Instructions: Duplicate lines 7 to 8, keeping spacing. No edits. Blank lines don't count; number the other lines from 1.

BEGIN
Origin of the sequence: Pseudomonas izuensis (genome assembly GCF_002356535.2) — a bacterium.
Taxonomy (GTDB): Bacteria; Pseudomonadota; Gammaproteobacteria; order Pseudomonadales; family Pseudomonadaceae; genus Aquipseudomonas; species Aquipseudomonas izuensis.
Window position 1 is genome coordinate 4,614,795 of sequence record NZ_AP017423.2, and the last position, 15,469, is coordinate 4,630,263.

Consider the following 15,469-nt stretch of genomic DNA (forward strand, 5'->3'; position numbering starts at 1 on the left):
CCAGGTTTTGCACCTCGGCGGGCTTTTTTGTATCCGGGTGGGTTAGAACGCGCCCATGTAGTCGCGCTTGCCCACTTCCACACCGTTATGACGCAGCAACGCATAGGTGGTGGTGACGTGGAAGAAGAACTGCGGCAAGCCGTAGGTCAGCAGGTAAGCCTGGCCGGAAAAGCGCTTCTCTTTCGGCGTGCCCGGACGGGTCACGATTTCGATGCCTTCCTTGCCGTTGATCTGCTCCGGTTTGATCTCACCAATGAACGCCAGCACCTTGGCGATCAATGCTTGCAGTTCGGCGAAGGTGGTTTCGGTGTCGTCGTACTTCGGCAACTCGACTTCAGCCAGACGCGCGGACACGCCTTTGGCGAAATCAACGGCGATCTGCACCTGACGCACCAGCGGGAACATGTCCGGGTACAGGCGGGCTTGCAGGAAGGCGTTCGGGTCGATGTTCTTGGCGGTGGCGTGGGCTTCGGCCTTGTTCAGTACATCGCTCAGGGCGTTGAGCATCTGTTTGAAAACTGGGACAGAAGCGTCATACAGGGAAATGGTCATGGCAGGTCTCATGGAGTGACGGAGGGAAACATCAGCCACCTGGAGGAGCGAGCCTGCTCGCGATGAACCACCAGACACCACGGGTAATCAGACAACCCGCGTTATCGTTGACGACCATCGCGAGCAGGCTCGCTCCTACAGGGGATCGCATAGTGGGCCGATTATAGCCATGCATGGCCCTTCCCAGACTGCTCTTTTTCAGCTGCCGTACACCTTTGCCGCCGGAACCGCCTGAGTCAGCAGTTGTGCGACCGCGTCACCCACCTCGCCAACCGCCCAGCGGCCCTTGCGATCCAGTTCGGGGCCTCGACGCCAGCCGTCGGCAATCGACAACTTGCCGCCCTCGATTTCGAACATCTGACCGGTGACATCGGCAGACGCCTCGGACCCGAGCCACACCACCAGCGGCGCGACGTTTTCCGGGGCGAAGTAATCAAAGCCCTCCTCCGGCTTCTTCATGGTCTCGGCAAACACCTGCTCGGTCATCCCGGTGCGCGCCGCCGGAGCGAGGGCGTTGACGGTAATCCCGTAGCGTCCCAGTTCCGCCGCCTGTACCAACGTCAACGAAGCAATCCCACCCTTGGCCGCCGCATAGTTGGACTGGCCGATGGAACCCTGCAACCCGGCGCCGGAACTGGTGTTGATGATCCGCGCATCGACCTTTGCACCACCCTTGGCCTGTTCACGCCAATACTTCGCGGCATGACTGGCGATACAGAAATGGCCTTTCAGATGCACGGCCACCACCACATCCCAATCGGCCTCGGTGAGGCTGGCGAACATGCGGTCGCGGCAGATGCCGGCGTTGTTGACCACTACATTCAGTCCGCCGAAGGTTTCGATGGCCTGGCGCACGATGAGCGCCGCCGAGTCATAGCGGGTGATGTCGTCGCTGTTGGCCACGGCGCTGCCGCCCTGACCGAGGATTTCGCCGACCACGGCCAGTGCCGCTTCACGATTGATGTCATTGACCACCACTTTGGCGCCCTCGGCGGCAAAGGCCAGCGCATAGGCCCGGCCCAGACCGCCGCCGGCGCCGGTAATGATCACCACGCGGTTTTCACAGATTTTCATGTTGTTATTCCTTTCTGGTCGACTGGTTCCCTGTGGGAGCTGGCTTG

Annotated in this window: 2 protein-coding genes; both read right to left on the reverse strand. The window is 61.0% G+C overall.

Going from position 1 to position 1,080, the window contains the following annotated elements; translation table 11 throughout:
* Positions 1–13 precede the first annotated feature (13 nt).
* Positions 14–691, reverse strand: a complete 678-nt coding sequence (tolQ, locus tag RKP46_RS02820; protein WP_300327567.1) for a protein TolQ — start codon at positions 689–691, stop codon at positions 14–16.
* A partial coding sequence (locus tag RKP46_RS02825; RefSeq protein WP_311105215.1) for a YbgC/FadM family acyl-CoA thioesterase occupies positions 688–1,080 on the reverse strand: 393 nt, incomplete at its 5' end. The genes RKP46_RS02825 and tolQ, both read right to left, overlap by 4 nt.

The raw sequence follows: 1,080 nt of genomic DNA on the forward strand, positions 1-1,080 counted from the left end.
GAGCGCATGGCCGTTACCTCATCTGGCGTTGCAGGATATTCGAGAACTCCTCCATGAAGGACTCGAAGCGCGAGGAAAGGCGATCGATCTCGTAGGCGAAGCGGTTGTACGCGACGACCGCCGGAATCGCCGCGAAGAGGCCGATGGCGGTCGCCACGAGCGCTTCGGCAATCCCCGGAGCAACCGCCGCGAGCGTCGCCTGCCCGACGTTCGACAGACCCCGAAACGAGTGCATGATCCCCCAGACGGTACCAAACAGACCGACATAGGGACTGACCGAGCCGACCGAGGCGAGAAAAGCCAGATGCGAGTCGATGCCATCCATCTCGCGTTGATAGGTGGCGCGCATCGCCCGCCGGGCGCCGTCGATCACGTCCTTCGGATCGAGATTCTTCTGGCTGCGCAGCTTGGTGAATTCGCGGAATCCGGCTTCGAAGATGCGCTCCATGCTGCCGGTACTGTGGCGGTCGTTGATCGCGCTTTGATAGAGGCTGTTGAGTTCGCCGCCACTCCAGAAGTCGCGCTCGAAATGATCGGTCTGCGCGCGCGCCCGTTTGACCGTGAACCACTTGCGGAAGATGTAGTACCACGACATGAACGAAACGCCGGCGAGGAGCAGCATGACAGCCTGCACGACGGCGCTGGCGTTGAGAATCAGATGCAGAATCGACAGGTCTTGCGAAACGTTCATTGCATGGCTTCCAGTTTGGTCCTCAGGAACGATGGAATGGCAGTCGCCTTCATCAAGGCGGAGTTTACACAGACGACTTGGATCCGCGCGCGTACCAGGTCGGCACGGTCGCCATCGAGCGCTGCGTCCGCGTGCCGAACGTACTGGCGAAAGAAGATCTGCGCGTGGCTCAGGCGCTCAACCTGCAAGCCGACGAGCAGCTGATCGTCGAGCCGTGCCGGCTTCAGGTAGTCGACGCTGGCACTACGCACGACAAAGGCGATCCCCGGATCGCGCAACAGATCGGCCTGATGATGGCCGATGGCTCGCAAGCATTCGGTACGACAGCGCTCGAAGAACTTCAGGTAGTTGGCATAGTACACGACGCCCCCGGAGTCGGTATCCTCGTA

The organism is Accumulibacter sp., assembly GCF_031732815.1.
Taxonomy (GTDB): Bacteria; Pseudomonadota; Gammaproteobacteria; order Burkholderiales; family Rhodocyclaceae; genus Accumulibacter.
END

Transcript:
Going from position 1 to position 1,080, the window contains the following annotated elements; translation table 11 throughout:
* Positions 1–13 precede the first annotated feature (13 nt).